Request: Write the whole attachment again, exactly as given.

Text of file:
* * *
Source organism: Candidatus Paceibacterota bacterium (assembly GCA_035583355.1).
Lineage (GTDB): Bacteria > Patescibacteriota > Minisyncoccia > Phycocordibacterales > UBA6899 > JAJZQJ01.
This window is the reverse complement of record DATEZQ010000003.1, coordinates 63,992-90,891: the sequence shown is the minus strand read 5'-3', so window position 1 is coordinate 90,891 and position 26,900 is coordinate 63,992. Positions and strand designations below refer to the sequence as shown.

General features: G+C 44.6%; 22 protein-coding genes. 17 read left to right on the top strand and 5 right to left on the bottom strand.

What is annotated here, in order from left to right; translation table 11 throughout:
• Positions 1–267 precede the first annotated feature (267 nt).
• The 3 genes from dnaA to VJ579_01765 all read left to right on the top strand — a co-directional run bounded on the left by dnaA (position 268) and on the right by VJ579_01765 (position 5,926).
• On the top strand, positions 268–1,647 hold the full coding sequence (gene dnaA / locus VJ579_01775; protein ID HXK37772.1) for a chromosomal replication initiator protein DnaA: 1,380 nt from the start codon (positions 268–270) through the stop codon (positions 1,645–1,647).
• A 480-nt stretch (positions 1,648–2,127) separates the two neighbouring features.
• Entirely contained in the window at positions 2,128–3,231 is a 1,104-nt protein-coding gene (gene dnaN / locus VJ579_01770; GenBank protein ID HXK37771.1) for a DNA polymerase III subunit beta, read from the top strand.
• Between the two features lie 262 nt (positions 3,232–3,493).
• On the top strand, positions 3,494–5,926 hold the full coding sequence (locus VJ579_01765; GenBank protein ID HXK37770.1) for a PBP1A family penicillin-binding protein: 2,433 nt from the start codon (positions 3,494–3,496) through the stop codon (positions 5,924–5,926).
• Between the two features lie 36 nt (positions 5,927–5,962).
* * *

Source organism: Candidatus Paceibacterota bacterium (assembly GCA_035583355.1).
Lineage (GTDB): Bacteria > Patescibacteriota > Minisyncoccia > Phycocordibacterales > UBA6899 > JAJZQJ01.
This window is the reverse complement of record DATEZQ010000003.1, coordinates 63,992-90,891: the sequence shown is the minus strand read 5'-3', so window position 1 is coordinate 90,891 and position 26,900 is coordinate 63,992. Positions and strand designations below refer to the sequence as shown.

General features: G+C 44.6%; 22 protein-coding genes. 17 read left to right on the top strand and 5 right to left on the bottom strand.

What is annotated here, in order from left to right; translation table 11 throughout:
• Positions 1–267 precede the first annotated feature (267 nt).
• The 3 genes from dnaA to VJ579_01765 all read left to right on the top strand — a co-directional run bounded on the left by dnaA (position 268) and on the right by VJ579_01765 (position 5,926).
• On the top strand, positions 268–1,647 hold the full coding sequence (gene dnaA / locus VJ579_01775; protein ID HXK37772.1) for a chromosomal replication initiator protein DnaA: 1,380 nt from the start codon (positions 268–270) through the stop codon (positions 1,645–1,647).
• A 480-nt stretch (positions 1,648–2,127) separates the two neighbouring features.
• Entirely contained in the window at positions 2,128–3,231 is a 1,104-nt protein-coding gene (gene dnaN / locus VJ579_01770; GenBank protein ID HXK37771.1) for a DNA polymerase III subunit beta, read from the top strand.
• Between the two features lie 262 nt (positions 3,232–3,493).
• On the top strand, positions 3,494–5,926 hold the full coding sequence (locus VJ579_01765; GenBank protein ID HXK37770.1) for a PBP1A family penicillin-binding protein: 2,433 nt from the start codon (positions 3,494–3,496) through the stop codon (positions 5,924–5,926).
• Between the two features lie 36 nt (positions 5,927–5,962).